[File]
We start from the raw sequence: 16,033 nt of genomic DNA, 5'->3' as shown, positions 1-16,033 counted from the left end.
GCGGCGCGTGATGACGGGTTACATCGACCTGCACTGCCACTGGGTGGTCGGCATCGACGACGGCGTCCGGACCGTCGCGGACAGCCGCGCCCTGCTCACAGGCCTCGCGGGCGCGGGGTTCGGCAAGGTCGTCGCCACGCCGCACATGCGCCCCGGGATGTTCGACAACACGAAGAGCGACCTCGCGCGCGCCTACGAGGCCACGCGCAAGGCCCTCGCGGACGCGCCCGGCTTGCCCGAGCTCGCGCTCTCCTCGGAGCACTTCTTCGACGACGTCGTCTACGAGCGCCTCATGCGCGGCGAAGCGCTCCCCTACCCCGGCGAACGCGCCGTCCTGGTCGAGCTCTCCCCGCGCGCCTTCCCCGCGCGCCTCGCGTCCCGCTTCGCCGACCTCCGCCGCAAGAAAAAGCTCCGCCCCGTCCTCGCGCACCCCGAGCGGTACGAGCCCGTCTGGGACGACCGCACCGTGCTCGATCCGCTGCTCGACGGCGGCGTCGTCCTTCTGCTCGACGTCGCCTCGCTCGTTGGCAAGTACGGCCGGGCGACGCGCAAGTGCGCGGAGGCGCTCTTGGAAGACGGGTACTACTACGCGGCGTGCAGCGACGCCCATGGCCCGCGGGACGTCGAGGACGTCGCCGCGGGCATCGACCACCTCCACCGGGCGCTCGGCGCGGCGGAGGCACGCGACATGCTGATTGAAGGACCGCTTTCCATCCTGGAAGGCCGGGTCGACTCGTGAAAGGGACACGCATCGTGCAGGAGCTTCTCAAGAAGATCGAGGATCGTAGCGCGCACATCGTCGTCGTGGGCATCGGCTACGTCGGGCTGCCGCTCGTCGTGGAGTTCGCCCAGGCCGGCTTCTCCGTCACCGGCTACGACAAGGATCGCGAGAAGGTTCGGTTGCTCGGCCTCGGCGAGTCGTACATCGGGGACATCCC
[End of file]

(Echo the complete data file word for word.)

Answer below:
We start from the raw sequence: 16,033 nt of genomic DNA, 5'->3' as shown, positions 1-16,033 counted from the left end.
GCGGCGCGTGATGACGGGTTACATCGACCTGCACTGCCACTGGGTGGTCGGCATCGACGACGGCGTCCGGACCGTCGCGGACAGCCGCGCCCTGCTCACAGGCCTCGCGGGCGCGGGGTTCGGCAAGGTCGTCGCCACGCCGCACATGCGCCCCGGGATGTTCGACAACACGAAGAGCGACCTCGCGCGCGCCTACGAGGCCACGCGCAAGGCCCTCGCGGACGCGCCCGGCTTGCCCGAGCTCGCGCTCTCCTCGGAGCACTTCTTCGACGACGTCGTCTACGAGCGCCTCATGCGCGGCGAAGCGCTCCCCTACCCCGGCGAACGCGCCGTCCTGGTCGAGCTCTCCCCGCGCGCCTTCCCCGCGCGCCTCGCGTCCCGCTTCGCCGACCTCCGCCGCAAGAAAAAGCTCCGCCCCGTCCTCGCGCACCCCGAGCGGTACGAGCCCGTCTGGGACGACCGCACCGTGCTCGATCCGCTGCTCGACGGCGGCGTCGTCCTTCTGCTCGACGTCGCCTCGCTCGTTGGCAAGTACGGCCGGGCGACGCGCAAGTGCGCGGAGGCGCTCTTGGAAGACGGGTACTACTACGCGGCGTGCAGCGACGCCCATGGCCCGCGGGACGTCGAGGACGTCGCCGCGGGCATCGACCACCTCCACCGGGCGCTCGGCGCGGCGGAGGCACGCGACATGCTGATTGAAGGACCGCTTTCCATCCTGGAAGGCCGGGTCGACTCGTGAAAGGGACACGCATCGTGCAGGAGCTTCTCAAGAAGATCGAGGATCGTAGCGCGCACATCGTCGTCGTGGGCATCGGCTACGTCGGGCTGCCGCTCGTCGTGGAGTTCGCCCAGGCCGGCTTCTCCGTCACCGGCTACGACAAGGATCGCGAGAAGGTTCGGTTGCTCGGCCTCGGCGAGTCGTACATCGGGGACATCCC